2 Property rights and intellectual property protection

One of the most common root causes of both violent international and intranational conflict has been argued to be scarcity (Hume 1751, pp. 14–34). If our indefinite needs were equal to unlimited resources, then there would be no basis for conflicts over possessions. To alleviate the problem of scarcity and thus reduce conflict, it is necessary for a nation to establish a set of rules that will govern the usage of scarce resources. In Latin America, conflicts arising due to ill-defined property rights are quite common. A case study in Nicaragua, for instance, revealed that about 40% of all Nicaraguan households found themselves in conflicts over property rights (Stanfield 1995). Well-defined property rights can fulfil this function of alleviating problems caused by scarcity and encourage individuals to utilize available resources effectively (Meinzen-Dick and Knox 1999). A country’s system of property rights plays an important role in determining the level of development in that country and is often defined as a bundle of different rights (see, e.g., Alchian and Demsetz 1973; Eggertsson 1990; Everest-Phillips 2008; Besley and Ghatak 2010). Property rights themselves are often considered to comprise four main components: the right to use and possibly exclude others from using the property; the right to modify the property; the right to transfer it to somebody else; and finally, the right to sell and generate revenue that the individual can claim for herself.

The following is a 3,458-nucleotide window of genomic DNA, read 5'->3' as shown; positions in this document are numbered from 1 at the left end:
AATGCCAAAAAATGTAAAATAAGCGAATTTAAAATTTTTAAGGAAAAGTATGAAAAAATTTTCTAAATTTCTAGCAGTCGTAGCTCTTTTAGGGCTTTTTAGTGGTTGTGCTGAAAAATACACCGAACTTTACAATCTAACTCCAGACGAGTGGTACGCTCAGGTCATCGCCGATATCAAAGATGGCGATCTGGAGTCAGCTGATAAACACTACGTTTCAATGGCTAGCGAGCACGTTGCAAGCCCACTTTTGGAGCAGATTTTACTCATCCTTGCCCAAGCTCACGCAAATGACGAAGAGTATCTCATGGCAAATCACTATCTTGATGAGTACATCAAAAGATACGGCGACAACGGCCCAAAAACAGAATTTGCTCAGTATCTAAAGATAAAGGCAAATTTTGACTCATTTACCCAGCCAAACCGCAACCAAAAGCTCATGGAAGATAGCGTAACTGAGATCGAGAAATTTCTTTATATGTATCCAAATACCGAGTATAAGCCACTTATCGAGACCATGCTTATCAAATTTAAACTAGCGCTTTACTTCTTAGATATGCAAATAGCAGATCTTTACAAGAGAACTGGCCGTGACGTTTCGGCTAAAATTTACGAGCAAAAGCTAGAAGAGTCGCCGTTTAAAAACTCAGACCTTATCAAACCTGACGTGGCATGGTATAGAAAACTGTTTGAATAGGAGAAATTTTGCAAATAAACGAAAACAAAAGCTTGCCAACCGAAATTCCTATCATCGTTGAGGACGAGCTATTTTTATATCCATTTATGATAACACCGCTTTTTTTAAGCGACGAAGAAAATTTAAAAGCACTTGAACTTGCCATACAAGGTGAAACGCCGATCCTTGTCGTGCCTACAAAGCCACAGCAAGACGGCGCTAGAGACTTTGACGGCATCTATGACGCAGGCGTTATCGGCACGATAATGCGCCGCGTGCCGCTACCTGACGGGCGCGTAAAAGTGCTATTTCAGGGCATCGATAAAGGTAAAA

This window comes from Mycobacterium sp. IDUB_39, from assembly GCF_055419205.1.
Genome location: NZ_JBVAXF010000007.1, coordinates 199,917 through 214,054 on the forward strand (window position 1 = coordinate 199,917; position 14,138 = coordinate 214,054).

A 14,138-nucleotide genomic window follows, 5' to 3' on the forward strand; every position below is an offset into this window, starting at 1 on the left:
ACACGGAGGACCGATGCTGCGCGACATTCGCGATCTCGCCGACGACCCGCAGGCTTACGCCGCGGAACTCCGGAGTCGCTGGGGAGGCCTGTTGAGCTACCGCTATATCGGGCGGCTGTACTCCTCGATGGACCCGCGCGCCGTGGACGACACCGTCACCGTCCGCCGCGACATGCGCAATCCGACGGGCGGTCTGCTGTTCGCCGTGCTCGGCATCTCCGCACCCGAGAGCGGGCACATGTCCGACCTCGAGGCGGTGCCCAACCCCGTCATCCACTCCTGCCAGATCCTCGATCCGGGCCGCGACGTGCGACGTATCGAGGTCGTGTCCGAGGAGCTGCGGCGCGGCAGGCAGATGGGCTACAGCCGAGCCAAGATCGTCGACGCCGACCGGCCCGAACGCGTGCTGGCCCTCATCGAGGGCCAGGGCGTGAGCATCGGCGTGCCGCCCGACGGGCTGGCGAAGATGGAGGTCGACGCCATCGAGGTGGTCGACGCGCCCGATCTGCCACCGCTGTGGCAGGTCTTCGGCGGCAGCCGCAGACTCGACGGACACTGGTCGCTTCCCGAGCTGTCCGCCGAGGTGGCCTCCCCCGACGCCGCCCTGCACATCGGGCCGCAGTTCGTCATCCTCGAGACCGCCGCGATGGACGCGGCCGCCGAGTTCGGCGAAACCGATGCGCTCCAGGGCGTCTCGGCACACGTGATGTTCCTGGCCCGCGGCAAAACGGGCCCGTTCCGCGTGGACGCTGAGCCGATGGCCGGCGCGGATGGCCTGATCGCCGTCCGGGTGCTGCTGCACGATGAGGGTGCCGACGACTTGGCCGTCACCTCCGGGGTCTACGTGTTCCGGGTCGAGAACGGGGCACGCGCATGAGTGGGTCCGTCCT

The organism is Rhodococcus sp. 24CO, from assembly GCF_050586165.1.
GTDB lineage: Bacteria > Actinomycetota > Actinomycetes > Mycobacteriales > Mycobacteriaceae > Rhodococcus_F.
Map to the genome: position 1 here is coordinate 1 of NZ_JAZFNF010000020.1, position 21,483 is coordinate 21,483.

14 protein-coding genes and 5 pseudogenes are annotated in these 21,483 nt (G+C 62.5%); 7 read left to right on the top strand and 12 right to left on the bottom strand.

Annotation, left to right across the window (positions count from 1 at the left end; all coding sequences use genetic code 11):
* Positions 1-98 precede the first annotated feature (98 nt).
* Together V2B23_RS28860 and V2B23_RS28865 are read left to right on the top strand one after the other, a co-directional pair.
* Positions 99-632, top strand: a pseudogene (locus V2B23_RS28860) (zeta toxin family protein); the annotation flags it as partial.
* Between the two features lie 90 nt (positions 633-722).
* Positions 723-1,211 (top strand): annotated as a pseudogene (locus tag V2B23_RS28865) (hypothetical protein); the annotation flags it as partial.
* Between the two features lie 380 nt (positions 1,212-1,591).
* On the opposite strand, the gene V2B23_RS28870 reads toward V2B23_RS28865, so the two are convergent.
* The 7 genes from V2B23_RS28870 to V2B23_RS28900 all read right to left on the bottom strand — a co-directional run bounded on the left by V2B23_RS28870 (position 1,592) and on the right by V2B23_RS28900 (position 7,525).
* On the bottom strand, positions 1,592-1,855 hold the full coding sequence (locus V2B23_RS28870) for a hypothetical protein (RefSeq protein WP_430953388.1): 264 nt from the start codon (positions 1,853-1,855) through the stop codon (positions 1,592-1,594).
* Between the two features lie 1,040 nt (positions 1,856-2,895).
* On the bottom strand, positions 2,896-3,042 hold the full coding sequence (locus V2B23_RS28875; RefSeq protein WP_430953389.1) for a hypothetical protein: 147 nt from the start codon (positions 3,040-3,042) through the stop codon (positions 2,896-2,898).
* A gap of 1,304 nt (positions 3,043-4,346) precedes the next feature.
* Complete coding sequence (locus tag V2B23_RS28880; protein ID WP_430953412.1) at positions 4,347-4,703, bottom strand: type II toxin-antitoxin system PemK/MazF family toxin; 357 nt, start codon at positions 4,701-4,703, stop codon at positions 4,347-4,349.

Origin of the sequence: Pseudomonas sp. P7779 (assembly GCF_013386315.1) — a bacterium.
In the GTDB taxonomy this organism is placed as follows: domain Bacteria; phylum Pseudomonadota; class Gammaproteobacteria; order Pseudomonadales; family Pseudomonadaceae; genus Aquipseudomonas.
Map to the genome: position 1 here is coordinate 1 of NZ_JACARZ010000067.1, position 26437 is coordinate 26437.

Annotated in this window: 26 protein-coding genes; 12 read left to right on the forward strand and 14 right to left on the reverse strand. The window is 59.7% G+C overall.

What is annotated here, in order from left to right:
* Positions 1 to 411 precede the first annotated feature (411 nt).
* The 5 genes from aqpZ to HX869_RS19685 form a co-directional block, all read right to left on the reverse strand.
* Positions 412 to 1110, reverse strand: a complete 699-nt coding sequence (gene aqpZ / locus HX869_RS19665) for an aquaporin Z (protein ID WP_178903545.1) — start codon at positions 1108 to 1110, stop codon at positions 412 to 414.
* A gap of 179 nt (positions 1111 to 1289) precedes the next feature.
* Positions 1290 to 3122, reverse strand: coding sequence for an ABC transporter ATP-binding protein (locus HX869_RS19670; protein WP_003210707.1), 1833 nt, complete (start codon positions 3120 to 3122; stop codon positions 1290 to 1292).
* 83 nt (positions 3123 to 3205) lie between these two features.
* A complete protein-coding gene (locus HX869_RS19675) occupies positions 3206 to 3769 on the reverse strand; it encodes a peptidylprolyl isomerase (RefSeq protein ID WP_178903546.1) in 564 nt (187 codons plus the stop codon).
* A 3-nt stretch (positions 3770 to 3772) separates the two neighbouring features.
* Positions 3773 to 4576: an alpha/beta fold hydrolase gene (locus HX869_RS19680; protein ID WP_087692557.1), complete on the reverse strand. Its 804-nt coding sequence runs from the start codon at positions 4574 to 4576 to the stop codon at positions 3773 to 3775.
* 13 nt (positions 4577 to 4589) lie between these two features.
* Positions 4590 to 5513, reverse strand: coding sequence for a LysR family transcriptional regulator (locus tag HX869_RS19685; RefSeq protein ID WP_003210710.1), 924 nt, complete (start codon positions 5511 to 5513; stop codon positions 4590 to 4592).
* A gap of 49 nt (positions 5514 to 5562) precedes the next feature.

With respect to IPP, patents protect new ideas and give the inventor or patent holder a (temporary) monopolistic position. Other important instruments for IPP include copyright law, trademark law, and trade-secret law; these instruments are often used to prevent and combat counterfeiting (Fisher 2001). According to article 7 of the TRIPS agreement, the main objectives of IPP are described as follows: “The protection and enforcement of intellectual property rights should contribute to the promotion of technological innovation and to the transfer and dissemination of technology, to the mutual advantage of producers and users of technological knowledge in a manner conducive to social and economic welfare, and to a balance of rights and obligations.” (TRIPS 1994, Article 7). In most Latin American countries, the full enforcement of the TRIPS agreement has brought about many changes in intellectual property rights regimes. Reforms have extended protection of intellectual property to new fields (e.g., software piracy) and exclusive rights have been strengthened (Correa 2000; Son and Lee 2018).

2.1 Property rights, intellectual property protection, and life satisfaction

To investigate any potential association between PR and IPP and how individuals experience their lives, we make use of the, now well established and validated, economics of life satisfaction research area (Oswald 1997; van Praag and Ferrer-i-Carbonell 2004). This is a popular area of economic enquiry which has been studied in relation to many different phenomena. Diverse examples include unemployment and inflation, as well as economic development, overeducation, self-employment, and culture (respectively: Di Tella et al. 2003; Mikucka et al. 2017; Piper 2015a; Hetschko 2016; Hand 2017). For reviews see Frey et al. (2010), Veenhoven (2015), Weimann et al. (2015) and Clark (2018). A handbook discussing well-being in the context of Latin America has also been recently published (Rojas 2016). The pattern of happiness in Latin America is particularly interesting, because the region reports high levels of well-being which do not coincide with the level of income and development. Beytía (2011) investigated the determinants of happiness in Latin America, Western Europe and the United states, and found that in Latin America, financial satisfaction matters significantly less for happiness than in the other regions.Footnote 2